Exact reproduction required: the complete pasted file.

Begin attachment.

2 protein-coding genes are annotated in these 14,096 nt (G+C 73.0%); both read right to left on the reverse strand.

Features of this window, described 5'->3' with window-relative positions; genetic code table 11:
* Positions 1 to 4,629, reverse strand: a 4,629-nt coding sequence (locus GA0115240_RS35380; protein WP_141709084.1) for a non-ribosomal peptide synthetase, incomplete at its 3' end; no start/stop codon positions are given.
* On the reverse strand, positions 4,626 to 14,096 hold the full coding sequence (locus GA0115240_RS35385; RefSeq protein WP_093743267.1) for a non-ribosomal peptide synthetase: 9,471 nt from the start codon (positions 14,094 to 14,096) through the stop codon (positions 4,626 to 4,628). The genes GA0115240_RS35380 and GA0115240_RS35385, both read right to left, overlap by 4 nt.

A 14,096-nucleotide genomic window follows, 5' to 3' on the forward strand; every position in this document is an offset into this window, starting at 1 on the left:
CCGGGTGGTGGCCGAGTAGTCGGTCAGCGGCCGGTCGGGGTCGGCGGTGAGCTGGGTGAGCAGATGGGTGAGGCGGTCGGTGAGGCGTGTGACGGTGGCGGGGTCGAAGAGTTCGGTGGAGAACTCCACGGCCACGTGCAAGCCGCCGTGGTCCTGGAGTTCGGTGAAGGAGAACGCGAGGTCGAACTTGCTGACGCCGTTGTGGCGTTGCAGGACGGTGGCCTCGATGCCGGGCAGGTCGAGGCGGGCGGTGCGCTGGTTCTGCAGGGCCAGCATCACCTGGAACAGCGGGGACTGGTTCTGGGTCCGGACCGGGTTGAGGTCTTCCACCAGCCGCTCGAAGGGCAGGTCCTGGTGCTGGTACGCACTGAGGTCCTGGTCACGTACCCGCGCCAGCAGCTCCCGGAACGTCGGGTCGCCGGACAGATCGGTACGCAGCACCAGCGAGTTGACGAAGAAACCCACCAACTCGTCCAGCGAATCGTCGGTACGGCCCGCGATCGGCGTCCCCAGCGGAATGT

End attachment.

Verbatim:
2 protein-coding genes are annotated in these 14,096 nt (G+C 73.0%); both read right to left on the reverse strand.

Features of this window, described 5'->3' with window-relative positions; genetic code table 11:
* Positions 1 to 4,629, reverse strand: a 4,629-nt coding sequence (locus GA0115240_RS35380; protein WP_141709084.1) for a non-ribosomal peptide synthetase, incomplete at its 3' end; no start/stop codon positions are given.
* On the reverse strand, positions 4,626 to 14,096 hold the full coding sequence (locus GA0115240_RS35385; RefSeq protein WP_093743267.1) for a non-ribosomal peptide synthetase: 9,471 nt from the start codon (positions 14,094 to 14,096) through the stop codon (positions 4,626 to 4,628). The genes GA0115240_RS35380 and GA0115240_RS35385, both read right to left, overlap by 4 nt.

A 14,096-nucleotide genomic window follows, 5' to 3' on the forward strand; every position in this document is an offset into this window, starting at 1 on the left:
CCGGGTGGTGGCCGAGTAGTCGGTCAGCGGCCGGTCGGGGTCGGCGGTGAGCTGGGTGAGCAGATGGGTGAGGCGGTCGGTGAGGCGTGTGACGGTGGCGGGGTCGAAGAGTTCGGTGGAGAACTCCACGGCCACGTGCAAGCCGCCGTGGTCCTGGAGTTCGGTGAAGGAGAACGCGAGGTCGAACTTGCTGACGCCGTTGTGGCGTTGCAGGACGGTGGCCTCGATGCCGGGCAGGTCGAGGCGGGCGGTGCGCTGGTTCTGCAGGGCCAGCATCACCTGGAACAGCGGGGACTGGTTCTGGGTCCGGACCGGGTTGAGGTCTTCCACCAGCCGCTCGAAGGGCAGGTCCTGGTGCTGGTACGCACTGAGGTCCTGGTCACGTACCCGCGCCAGCAGCTCCCGGAACGTCGGGTCGCCGGACAGATCGGTACGCAGCACCAGCGAGTTGACGAAGAAACCCACCAACTCGTCCAGCGAATCGTCGGTACGGCCCGCGATCGGCGTCCCCAGCGGAATGT